Optimization approach for the Monge-Ampère equation

Optimization approach for the Monge-Ampère equation

Abstract.

This paper studies the numerical approximation of solution of the Dirichlet problem for the fully nonlinear Monge-Ampère equation. In this approach, we take the advantage of reformulation the Monge-Ampère problem as an optimization problem, to which we associate a well defined functional whose minimum provides us with the solution to the Monge-Ampère problem after resolving a Poisson problem by the finite element Galerkin method. We present some numerical examples, for which a good approximation is obtained in 68 iterations.

Key words. elliptic Monge-Ampère equation, gradient conjugate method, finite element Galerkin method.

AMS subject classifications. 35J60, 65K10, 65N30.

fethi ben belgacem 111 Department of Mathematics, Higher Institute of Computer Sciences and Mathematics of Monastir (ISIMM), Avenue de la Korniche - BP 223 - Monastir - 5000, TUNISIA. (fethi.benbelgacem@isimm.rnu.tn).

1. Introduction

In this paper, we give a numerical solution for the following Monge-Ampère problem

(1.1)

where is a smooth convex and bounded domain in is the Hessian of and

Equation (1.1) belongs to the class of fully nonlinear elliptic equation. The mathematical analysis of real Monge-Ampère and related equations has been a source of intense investigations in the last decades; let us mention the following references ( among many others and in addition to [7], [9], [15]): [10], [8], [17, chapter 4], [2], [28], [11]-[14]. Applications to Mechanics and Physics can be found in [27], [4], [5], [18], [24], [26],[31], (see also the references therein).

The numerical approximations of the Monge-Ampère equation as well as related equations have recently been reported in the literature. Let us mention the references [4], [29], [39], [26 ], [11], [32], [25],[28], [33]; the method discussed in [11], [32],[25] is very geometrical in nature. In contrast with the method introduced by Dean and Glowinski in [19 ] [20] [21], which is of the variational type.

On the existence of smooth solution for (1.1), we recall that if equation (1.1) has a unique strictly convex solution (see [14]).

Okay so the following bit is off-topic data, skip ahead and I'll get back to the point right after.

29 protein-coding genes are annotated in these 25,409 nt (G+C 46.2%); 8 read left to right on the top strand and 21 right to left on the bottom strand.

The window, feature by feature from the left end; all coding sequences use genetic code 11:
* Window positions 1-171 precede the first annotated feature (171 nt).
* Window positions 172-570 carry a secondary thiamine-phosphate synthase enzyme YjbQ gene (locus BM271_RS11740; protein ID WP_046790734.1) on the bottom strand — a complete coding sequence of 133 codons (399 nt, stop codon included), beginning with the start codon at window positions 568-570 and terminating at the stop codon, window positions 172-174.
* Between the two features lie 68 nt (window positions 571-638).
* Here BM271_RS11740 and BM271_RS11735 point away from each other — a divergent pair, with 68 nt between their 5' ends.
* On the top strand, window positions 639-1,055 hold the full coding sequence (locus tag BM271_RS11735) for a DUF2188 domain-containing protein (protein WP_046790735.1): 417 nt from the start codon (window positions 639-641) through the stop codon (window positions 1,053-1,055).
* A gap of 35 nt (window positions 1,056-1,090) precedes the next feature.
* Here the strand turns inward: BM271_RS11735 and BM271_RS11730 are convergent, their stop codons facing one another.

To obtain a numerical solution for (1.1), we propose a least-square formulation of (1.1). In this approach, we take the advantage of reformulation of the Monge-Ampère problem as a well defined optimization problem, to which we associate a well functional whose minimum provides us with the solution to the Monge-Ampère problem after resolving a Poisson problem by the finite element Galerkin method. The minimum is computed by the conjugate gradient method.

The remainder of this article is organized as follows. In section 2, We introduce the optimization problem. In section 3, we discuss a conjugate gradient algorithm for the resolution of the optimization problem. The finite element implementation of the above algorithm is discussed in section 4. Finally, in section 5, we show some numerical results.

2. Formulation of the Dirichlet problem for the elliptic Monge-Ampère equation

Let be the solution of (1.1). Let and be the eigenvalues of the matrix We have

Then and are the solutions of the equation

So

Then

Let us set

We conclude that is solution of the following Dirichlet Poisson problem

To compute we consider the least-squares functional defined on

as follows:

where is the solution of the Dirichlet Poisson problem

The minimization problem

(2.1)

is thus a least-squares formulation of (1.1).

Theorem 1.

is the strictly convex solution of (1.1) if and only if there exist a unique solution of (2.1) such that

Proof.

Since is solution of we have So and is a unique solution of (2.1).

Conversely, let be a solution of (2.1). Since (1.1) has a solution we can deduce immediatly that and so, It follows that

We have and we can deduce that is strictly convex and from the uniqueness of solution for (1.1) we get

3. Iterative solution for the minimisation problem

3.1. Description of the algorithm.

The algorithm we consider to solve the problem (2.1) which is based on the PRP (Polak-Ribière-Polyak [36,37]) conjugate gradient method reads:

Given

then, for being known in , solve

Compute, ,

If


and update by

Where is computed with the Armijo-type line search.

3.2. Solution of sub-problem

We consider first the variational formulation of

(3.1)

where

(3.2)

and

(3.3)

in (3.2) is coercive on For we have Since is bounded and for in (3.3) is continuous, then by the Lax-Milgram theorem has a unique solution

4. Finite element approximation of the minimization problem

For simplicity, we assume that is a bounded polygonal domain of Let a finite triangulation of (like those discussed in e.g, [16]).